I’d started out with the intention of spending money to save time. Did I save time? Maybe, some. Not a lot.
I wound up making eleventy zillion phone calls to various dipshits who, inexplicably, seem to be in the firewood business without appearing to make much headway in the whole “sell firewood” arena. This is all you need to know in case you’re wondering why rednecks cut their own firewood.
I theorize the market is a mess due to three factors:
The first is the total dissolution of capitalist society, doubt me? Try to pay a doctor in cash. Then ask six insurance agents to explain how to insure a car. Then get on an airplane and realize everyone crammed in those uncomfortable seats paid a different fare. Prices, the signal of the market’s invisible hand, are terribly disconnected from their core product.
The second is an “industry” that is easy to enter and almost exclusively “inherited”. All you need is a skidder and a chainsaw, but everyone who owns a skidder got his first skidder from “grandpappy”. If it were any other way I’d buy a skidder, start selling wood, sell it in honest cords ’cause that’s the right thing to do, and have a new career.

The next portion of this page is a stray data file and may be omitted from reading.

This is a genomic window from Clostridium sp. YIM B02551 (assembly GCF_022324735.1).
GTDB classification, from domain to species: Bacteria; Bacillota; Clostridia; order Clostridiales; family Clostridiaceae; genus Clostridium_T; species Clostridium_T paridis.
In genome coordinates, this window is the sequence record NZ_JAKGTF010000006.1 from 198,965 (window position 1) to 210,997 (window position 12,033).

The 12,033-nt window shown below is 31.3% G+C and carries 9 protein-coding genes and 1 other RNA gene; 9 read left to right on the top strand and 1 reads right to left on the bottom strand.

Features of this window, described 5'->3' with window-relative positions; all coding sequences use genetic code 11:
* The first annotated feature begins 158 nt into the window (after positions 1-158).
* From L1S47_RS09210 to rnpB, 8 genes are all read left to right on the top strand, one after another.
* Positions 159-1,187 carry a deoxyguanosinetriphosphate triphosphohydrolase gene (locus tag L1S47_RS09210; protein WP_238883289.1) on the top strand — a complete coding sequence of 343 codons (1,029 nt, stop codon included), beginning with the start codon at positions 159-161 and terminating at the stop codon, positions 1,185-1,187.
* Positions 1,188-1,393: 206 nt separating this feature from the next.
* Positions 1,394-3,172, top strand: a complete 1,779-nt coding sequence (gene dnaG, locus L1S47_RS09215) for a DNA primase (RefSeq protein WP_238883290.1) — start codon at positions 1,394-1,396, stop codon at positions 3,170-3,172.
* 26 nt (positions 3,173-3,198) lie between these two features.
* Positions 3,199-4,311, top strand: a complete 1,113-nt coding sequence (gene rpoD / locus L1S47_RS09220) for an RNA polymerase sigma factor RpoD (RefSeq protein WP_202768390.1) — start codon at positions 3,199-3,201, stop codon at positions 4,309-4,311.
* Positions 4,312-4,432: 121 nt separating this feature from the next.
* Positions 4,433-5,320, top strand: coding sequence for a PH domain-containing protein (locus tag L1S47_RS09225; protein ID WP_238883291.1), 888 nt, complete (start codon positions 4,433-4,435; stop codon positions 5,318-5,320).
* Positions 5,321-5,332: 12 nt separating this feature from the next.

And finally we’re a populace that has been trained by Costco and Exxon to assume that the guy who says he’s selling a “cord” is actually selling a “cord”. He’s not. One can verify “a cord” with a tape measure and 4th grade math but apparently I’m the first guy ever to do it. How a nation where six year olds play a mean game of monopoly turned into chumps… that’s a mystery.
At any rate I was willing, able, and eager to pay the going market price for firewood that was fairly measured in the official units of the product (cords). Instead I paid half price ($100) for an “industrial waste product” that was advertised as real firewood and sold in cords (but I only got a cord by standing up to a guy who probably rips off half the people he meets in a day).
A strange world indeed.
Remember that I was told nobody had “a fuckin’ clue” about a cord? Well the “cord in my truck/trailer was when I told the loader guy to call it quits. I wanted to buy what I’d been sold; a single cord.
A cord is 4′ x 4′ x 8′ = 128 cubic feet.
I went home and stacked the wood. Because that’s how I roll… I checked the results with a tape measure and crude geometry.
The “stovelength” wood was about 16″ long. My resultant stack was about 15′ long and a little less than 6 1/2 feet high. (It’s a stack of wood, not a brick wall, there’s some variation.)
If it had been exactly 6 1/2 feet tall that would have been a little more than a cord: (16″/12″)*15’*6.5′ = 130 cubic feet.
If it had been exactly 6′ tall it would have been a little less than a cord; (16″/12″)*15’*6 = 120 cubic feet.
I was a little less than 6 1/2′ tall so I call it as close to an exact cord as you can get. Yay me.
In the end, I bought from Frank, precisely what I’d requested and precisely what he’d promised. I’m sure he’s home fretting about it but that’s between him and his Scrooge tendencies.